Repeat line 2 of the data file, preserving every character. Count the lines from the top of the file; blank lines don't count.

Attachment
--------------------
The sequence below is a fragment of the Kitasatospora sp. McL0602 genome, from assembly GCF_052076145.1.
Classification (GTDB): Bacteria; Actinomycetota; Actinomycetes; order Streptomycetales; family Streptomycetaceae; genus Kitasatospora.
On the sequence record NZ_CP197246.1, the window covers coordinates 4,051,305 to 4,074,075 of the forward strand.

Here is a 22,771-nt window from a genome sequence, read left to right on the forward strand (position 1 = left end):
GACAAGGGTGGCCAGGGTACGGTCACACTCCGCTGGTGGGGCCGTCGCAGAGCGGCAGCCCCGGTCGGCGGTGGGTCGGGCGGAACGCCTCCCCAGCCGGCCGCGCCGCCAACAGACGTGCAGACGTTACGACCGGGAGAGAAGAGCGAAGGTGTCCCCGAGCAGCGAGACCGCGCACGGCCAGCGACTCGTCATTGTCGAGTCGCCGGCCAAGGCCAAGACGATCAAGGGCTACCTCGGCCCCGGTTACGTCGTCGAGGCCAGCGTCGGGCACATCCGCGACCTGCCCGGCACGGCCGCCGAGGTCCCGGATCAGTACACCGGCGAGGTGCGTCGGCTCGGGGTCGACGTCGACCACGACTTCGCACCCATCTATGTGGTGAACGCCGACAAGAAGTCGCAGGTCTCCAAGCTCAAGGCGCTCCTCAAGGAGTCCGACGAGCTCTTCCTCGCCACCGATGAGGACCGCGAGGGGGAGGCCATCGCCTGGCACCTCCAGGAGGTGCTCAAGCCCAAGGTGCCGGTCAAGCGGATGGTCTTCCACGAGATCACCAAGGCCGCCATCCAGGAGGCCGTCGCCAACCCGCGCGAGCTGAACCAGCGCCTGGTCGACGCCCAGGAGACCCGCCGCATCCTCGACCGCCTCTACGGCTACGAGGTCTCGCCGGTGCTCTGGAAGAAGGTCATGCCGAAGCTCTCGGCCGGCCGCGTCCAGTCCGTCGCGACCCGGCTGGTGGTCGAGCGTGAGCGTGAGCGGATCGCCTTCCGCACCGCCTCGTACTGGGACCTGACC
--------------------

Classification (GTDB): Bacteria; Actinomycetota; Actinomycetes; order Streptomycetales; family Streptomycetaceae; genus Kitasatospora.